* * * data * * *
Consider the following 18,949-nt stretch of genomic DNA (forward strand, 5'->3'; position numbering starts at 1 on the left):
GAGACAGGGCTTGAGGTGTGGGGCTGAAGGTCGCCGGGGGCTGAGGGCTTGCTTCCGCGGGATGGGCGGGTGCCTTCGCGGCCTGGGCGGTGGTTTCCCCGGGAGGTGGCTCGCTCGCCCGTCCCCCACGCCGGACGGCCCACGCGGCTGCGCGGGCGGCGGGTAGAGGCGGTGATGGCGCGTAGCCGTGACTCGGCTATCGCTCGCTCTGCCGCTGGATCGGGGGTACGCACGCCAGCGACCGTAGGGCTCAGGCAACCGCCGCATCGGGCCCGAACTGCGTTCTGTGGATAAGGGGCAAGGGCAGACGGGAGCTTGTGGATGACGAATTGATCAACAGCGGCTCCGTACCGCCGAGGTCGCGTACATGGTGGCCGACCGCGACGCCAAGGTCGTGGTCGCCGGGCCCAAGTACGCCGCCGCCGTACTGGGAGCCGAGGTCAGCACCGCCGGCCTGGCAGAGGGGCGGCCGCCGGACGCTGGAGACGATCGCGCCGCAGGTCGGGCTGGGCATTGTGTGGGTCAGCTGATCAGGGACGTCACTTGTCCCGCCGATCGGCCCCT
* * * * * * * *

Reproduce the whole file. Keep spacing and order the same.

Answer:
Consider the following 18,949-nt stretch of genomic DNA (forward strand, 5'->3'; position numbering starts at 1 on the left):
GAGACAGGGCTTGAGGTGTGGGGCTGAAGGTCGCCGGGGGCTGAGGGCTTGCTTCCGCGGGATGGGCGGGTGCCTTCGCGGCCTGGGCGGTGGTTTCCCCGGGAGGTGGCTCGCTCGCCCGTCCCCCACGCCGGACGGCCCACGCGGCTGCGCGGGCGGCGGGTAGAGGCGGTGATGGCGCGTAGCCGTGACTCGGCTATCGCTCGCTCTGCCGCTGGATCGGGGGTACGCACGCCAGCGACCGTAGGGCTCAGGCAACCGCCGCATCGGGCCCGAACTGCGTTCTGTGGATAAGGGGCAAGGGCAGACGGGAGCTTGTGGATGACGAATTGATCAACAGCGGCTCCGTACCGCCGAGGTCGCGTACATGGTGGCCGACCGCGACGCCAAGGTCGTGGTCGCCGGGCCCAAGTACGCCGCCGCCGTACTGGGAGCCGAGGTCAGCACCGCCGGCCTGGCAGAGGGGCGGCCGCCGGACGCTGGAGACGATCGCGCCGCAGGTCGGGCTGGGCATTGTGTGGGTCAGCTGATCAGGGACGTCACTTGTCCCGCCGATCGGCCCCT